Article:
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J Thorac Cardiovasc Surg. 2008 Oct;136(4):976-983.e3. doi: 10.1016/j.jtcvs.2008.02.009. Epub 2008 Jun 2.

Two-year survival, mental, and motor outcomes after cardiac extracorporeal life support at less than five years of age.

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Department of Pediatrics, University of Alberta, Edmonton, Alberta, Canada.



Comprehensive outcome assessment of children receiving cardiac extracorporeal life support.


From 2000 to 2004, 39 consecutive children (aged 1 day to 4.4 years) had cardiac extracorporeal life support. Neurodevelopmental follow-up of all survivors was performed more than 6 months after life support (aged 53 +/- 12 months). Developmental delay was defined as a score of less than 70 on the Bayley Scales of Infant Development II or Wechsler Preschool and Primary Scale of Intelligence. Predictor variables for mortality (at 2 years' follow-up) and delay were examined by univariate and multivariate analyses.


Indications for extracorporeal life support were progressive low cardiac output in 14 (36%), failed weaning from cardiopulmonary bypass in 13 (33%), cardiac arrest in 9 (23%), and hypoxia in 3 (8%). Cardiac anatomy was single ventricle in 16 (41%), biventricular in 21 (54%), and myocarditis in 2 (5%). Survival was 18 (46%) at hospital discharge and 16 (41%) at 2 years. In survivors, mental score was 73 +/- 16 (normal 100 +/- 15), and 8 (50%) had mental delay. Initiating extracorporeal life support during cardiopulmonary resuscitation and duration of this resuscitation were not associated with death or mental delay. On multivariable Cox regression, lactate on admission to the pediatric intensive care unit (hazard rate 1.13; 95% confidence intervals 1.08-1.27) and single ventricle anatomy (hazard rate 3.93; 95% confidence intervals 1.62-9.49) were associated with death at 2 years. Stepwise multiple regression found time for lactate to normalize on extracorporeal life support, highest inotrope score during 120 hours of life support, and chromosomal abnormality explained 76.7% of the variance in mental score.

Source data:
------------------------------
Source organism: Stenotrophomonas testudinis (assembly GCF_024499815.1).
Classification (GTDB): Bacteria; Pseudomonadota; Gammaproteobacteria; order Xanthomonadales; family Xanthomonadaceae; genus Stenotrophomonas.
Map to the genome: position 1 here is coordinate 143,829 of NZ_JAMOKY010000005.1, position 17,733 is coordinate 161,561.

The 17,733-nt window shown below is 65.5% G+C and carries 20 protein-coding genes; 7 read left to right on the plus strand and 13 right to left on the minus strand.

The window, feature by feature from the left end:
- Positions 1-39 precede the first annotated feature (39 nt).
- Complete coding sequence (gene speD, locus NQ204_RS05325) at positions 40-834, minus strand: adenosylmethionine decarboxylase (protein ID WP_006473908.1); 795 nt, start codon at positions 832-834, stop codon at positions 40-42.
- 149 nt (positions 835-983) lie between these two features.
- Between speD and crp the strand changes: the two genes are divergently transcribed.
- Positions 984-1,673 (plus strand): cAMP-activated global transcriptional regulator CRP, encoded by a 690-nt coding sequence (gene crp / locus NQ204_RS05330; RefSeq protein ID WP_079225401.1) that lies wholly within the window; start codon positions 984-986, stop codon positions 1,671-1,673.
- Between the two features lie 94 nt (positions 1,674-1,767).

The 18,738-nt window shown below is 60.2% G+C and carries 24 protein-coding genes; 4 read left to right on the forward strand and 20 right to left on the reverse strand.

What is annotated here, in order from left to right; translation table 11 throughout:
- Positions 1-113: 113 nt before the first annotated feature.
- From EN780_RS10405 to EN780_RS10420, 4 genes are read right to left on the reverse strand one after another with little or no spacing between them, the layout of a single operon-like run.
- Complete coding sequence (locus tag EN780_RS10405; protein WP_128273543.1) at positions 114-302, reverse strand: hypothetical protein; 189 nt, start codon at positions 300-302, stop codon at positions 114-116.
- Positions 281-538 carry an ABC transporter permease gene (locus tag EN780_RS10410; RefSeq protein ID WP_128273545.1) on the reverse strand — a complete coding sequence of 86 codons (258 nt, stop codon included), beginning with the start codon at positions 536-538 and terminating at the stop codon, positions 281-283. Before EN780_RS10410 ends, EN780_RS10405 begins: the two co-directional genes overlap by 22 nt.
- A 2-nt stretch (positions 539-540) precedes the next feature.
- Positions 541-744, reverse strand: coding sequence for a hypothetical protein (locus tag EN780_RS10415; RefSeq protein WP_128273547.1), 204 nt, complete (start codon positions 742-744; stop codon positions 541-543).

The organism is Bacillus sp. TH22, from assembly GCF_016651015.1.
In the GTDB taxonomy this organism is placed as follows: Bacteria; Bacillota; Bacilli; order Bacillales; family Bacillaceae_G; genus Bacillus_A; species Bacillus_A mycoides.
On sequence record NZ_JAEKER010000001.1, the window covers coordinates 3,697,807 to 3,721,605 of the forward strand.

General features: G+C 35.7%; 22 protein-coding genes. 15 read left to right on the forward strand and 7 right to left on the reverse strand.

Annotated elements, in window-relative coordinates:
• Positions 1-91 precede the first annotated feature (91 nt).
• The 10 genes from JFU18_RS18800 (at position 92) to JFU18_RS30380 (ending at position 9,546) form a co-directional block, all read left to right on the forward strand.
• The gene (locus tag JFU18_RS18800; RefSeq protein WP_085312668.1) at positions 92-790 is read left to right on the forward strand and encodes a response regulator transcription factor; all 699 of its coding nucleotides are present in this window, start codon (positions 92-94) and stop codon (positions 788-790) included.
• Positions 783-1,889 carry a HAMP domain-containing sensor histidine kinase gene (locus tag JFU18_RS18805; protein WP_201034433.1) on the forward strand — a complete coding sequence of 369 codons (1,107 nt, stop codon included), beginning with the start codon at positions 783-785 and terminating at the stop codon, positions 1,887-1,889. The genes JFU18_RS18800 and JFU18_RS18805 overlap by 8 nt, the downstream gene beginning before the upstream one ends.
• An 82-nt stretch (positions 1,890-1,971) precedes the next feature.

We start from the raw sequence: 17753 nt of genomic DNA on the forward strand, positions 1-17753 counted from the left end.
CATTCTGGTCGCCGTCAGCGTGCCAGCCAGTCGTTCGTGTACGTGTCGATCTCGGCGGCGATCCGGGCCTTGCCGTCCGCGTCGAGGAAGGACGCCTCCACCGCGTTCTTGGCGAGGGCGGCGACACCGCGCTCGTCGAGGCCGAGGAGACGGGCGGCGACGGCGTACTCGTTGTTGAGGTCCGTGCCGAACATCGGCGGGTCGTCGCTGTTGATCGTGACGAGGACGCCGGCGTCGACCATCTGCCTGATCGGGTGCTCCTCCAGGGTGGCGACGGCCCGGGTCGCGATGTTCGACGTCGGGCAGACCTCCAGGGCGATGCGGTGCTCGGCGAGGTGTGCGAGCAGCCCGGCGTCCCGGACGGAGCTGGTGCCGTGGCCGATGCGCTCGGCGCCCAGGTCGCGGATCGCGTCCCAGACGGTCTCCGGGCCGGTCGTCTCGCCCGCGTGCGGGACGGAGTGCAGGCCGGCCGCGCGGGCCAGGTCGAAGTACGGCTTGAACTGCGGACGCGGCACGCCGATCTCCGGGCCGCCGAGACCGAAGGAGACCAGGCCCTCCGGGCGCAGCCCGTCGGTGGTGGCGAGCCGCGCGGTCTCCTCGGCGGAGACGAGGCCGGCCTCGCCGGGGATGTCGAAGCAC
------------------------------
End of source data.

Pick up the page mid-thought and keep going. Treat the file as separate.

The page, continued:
Cardiac extracorporeal life support had a 41% 2-year survival. Potentially modifiable variables (time for lactate to normalize and highest inotrope score early during extracorporeal life support) explained 69% of mental score variance.

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